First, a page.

I agree, if I had mod points now I'd mod you up. What were the parameters of the study? What city was the starting basis? I couldn't find anything in the TriNet site that even refered to the study. This looks like another of those PR press releases picked up by the hometown paper cause it makes the area look good. Source= Atlanta Journal-Constitution

      --
      Everyone is entitled to his own opinion, but not to his own facts"- --Daniel Patrick Moynihan--
    • (Score: 2, Informative) by McGruber on Saturday March 08 2014, @03:13PM

      by McGruber (3038) on Saturday March 08 2014, @03:13PM (#13202)

      poutine, I agree with you that this is a terrible article, so let me explain why I submitted it.

      The subject (salaries after cost of living) is a topic that I figured would be of interest to SN's community. I think that having an interesting topic is far more important than having a high quality article -- many awesome /. discussions started from really bad articles.

      I read SN and /. for the comments posted by the community. Most of what I've submitted to /. over the years were topics I wanted to see the community discuss, digest and breakdown. I feel that my understanding of a topic is improved whenever I get to see the entire community parse that topic.

      Finally, while the article was devoid of any detail, the lsited ranking did seem reasonable to me -- I've been to all the places in the article and Austin and Atlanta were certainly cheaper to stay in than either San Jose or NYC! Had the article appeared to me to be blatantly biased (for example, had the article been written by the Austin Chamber of Commerce) I would have not submitted it.

  • (Score: 0) by Anonymous Coward on Saturday March 08 2014, @01:17AM

    by Anonymous Coward on Saturday March 08 2014, @01:17AM (#13036)

    Austin used to be okay. Now more and more people have come here, and the infrastructure is being overwhelmed. Many businesses and government agencies are already thinking about or actually planning to move out of the downtown area, as the overcrowding is getting worse, parking is unavailable, and driving during rush hour gets worse every single year.

    Unlike bigger cities, that are designed to handle that bigness, Austin is not designed for this influx. Plus, North Korea had Austin on its list of cities to nuke. Best if none of you risk your lives -- stay out of Austin!

  • (Score: 0) by Anonymous Coward on Saturday March 08 2014, @02:41AM

    by Anonymous Coward on Saturday March 08 2014, @02:41AM (#13061)
    But you live in Texas...

    That's bad!
  • (Score: 0) by Anonymous Coward on Saturday March 08 2014, @02:47AM

    by Anonymous Coward on Saturday March 08 2014, @02:47AM (#13063)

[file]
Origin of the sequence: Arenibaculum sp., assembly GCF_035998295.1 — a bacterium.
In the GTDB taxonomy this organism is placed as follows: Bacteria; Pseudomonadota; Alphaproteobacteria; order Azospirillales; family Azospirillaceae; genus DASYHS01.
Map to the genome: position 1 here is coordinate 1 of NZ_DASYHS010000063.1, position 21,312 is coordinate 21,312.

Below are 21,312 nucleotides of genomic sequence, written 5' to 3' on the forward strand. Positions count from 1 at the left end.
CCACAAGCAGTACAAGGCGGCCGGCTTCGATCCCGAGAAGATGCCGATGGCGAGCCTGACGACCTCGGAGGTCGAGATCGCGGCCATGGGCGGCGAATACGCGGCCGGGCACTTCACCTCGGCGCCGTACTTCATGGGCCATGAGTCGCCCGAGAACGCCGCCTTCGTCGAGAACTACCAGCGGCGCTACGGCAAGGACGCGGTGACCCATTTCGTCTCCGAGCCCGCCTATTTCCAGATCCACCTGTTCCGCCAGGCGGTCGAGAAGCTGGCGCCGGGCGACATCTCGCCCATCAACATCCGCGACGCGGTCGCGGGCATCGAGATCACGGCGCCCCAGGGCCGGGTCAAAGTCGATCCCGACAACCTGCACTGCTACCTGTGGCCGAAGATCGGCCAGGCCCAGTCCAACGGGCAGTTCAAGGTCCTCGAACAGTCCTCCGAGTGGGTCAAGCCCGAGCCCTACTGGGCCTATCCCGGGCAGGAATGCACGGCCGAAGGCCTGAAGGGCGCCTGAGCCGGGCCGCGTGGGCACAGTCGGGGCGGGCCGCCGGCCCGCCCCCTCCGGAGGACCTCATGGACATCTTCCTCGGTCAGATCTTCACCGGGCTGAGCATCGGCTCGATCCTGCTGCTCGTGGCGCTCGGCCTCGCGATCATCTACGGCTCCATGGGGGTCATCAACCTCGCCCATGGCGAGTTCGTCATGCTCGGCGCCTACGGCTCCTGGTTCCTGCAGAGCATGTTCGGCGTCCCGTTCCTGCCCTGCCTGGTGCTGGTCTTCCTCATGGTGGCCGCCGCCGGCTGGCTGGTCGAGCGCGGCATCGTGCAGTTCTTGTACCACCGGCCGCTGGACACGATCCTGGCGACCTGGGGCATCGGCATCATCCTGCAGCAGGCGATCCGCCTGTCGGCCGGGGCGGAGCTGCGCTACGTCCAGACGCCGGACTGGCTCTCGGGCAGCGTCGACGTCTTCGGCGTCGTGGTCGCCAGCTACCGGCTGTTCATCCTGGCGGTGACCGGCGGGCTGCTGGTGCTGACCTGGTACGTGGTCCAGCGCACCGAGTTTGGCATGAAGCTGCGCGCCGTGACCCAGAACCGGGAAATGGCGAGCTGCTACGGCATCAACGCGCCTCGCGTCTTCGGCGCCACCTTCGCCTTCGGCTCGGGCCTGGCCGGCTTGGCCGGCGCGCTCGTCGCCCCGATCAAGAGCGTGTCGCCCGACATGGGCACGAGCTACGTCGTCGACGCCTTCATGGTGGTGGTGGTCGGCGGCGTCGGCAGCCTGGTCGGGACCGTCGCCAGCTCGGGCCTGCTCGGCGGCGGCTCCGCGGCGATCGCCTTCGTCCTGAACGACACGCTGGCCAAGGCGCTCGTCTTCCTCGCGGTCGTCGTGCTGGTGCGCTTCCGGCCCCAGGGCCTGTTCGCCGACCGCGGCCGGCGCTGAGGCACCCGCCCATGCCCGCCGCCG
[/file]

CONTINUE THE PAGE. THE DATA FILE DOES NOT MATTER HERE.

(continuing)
Sure those are the offered salaries, but the Human Resources industry is in the business of posting fake job listings to keep itself in business. Your chance of getting one of these jobs is the number ZERO.

  • (Score: 3, Informative) by EQ on Saturday March 08 2014, @06:35AM

    by EQ (1716) on Saturday March 08 2014, @06:35AM (#13113)

    Figure no state income tax, lower cost of energy and gasoline than many place. Booming economy (1 out of 5 new jobs created in the US was created in Texas in Feb), and state gov doesn't get in the way often. Lower cost of living outside of the core cities. Economically speaking, what's not to like?

    • (Score: 2, Interesting) by tftp on Saturday March 08 2014, @06:50AM

      by tftp (806) on Saturday March 08 2014, @06:50AM (#13115) Homepage

      States that do not have income tax get their money through the property tax. In CA property tax is controlled (1% rise per year.) What is the situation in TX?

      • (Score: 2, Informative) by Dale on Saturday March 08 2014, @03:18PM

        by Dale (539) Subscriber Badge on Saturday March 08 2014, @03:18PM (#13208)

        2.5-3.5% is probably typical. I'm just over 3% in an Austin suburb. Yes Austin is in Texas and all the political baggage that comes with that. However, Austin is also extremely liberal compared to the rest of the state. While that doesn't change the state-wide political items it does impact the local political landscape a ton.

      • (Score: 1) by EQ on Tuesday March 11 2014, @05:36AM

        by EQ (1716) on Tuesday March 11 2014, @05:36AM (#14494)

        My property tax is about 2-3 times more than what it was in Colorado,but I have a much better house thats tax-apparaised at a LOT lower than my worse house was in Boulder. So it sort-of evens out.

    • (Score: 1) by docwiz on Saturday March 08 2014, @06:31PM

      by docwiz (3403) on Saturday March 08 2014, @06:31PM (#13260)

      Living in Texas?

      • (Score: 1) by EQ on Tuesday March 11 2014, @06:03AM

        by EQ (1716) on Tuesday March 11 2014, @06:03AM (#14507)

        Yes, go relocated from Colorado (lived almost rural, worked in Boulder). Texas is nice, people are good, more friendly than in Colorado to be sure. Government a lot less intrusive (sort of like what it was in Colorado more than a decade ago before the DemoPublicans expanded government). But so far, (having been thru 2 summers now), its too damn hot - and too damn flat. I miss my Rockies (baseball team and mountains), and my spring and fall (both here seem to be about 3 weeks long)